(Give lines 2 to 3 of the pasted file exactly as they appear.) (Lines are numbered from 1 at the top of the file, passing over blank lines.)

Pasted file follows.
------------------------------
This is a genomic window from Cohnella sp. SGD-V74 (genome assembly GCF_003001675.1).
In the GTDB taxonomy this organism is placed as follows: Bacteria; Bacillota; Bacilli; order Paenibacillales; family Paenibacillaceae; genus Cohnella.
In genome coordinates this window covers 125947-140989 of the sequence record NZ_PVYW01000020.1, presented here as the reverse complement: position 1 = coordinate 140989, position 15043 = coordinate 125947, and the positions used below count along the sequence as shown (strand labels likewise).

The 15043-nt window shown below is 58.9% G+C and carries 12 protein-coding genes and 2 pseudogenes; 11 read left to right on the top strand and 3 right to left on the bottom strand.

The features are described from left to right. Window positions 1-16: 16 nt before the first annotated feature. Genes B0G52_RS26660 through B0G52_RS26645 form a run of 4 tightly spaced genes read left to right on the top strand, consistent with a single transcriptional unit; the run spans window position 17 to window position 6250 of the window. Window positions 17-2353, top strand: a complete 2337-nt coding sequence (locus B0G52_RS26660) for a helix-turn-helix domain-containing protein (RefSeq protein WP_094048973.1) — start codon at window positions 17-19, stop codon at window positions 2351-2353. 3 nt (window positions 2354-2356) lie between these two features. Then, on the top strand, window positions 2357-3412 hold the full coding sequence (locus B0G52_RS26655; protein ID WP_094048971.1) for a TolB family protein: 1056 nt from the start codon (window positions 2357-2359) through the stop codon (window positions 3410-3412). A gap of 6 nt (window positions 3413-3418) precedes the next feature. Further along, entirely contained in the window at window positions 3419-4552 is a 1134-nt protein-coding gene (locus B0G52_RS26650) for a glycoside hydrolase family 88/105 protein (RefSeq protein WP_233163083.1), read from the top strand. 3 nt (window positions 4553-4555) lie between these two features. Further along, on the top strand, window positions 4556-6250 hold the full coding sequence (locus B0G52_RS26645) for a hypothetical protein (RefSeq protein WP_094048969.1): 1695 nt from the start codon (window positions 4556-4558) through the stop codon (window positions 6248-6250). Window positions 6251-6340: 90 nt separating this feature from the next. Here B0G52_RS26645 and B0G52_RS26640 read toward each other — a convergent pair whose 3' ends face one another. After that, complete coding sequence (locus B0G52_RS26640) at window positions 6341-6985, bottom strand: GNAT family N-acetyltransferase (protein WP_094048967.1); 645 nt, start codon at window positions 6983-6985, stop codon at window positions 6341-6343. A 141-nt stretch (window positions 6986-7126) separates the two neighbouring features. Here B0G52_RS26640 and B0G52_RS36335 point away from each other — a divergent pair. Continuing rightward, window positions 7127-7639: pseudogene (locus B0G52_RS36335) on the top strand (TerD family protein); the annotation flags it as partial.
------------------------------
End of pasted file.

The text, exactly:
In the GTDB taxonomy this organism is placed as follows: Bacteria; Bacillota; Bacilli; order Paenibacillales; family Paenibacillaceae; genus Cohnella.
In genome coordinates this window covers 125947-140989 of the sequence record NZ_PVYW01000020.1, presented here as the reverse complement: position 1 = coordinate 140989, position 15043 = coordinate 125947, and the positions used below count along the sequence as shown (strand labels likewise).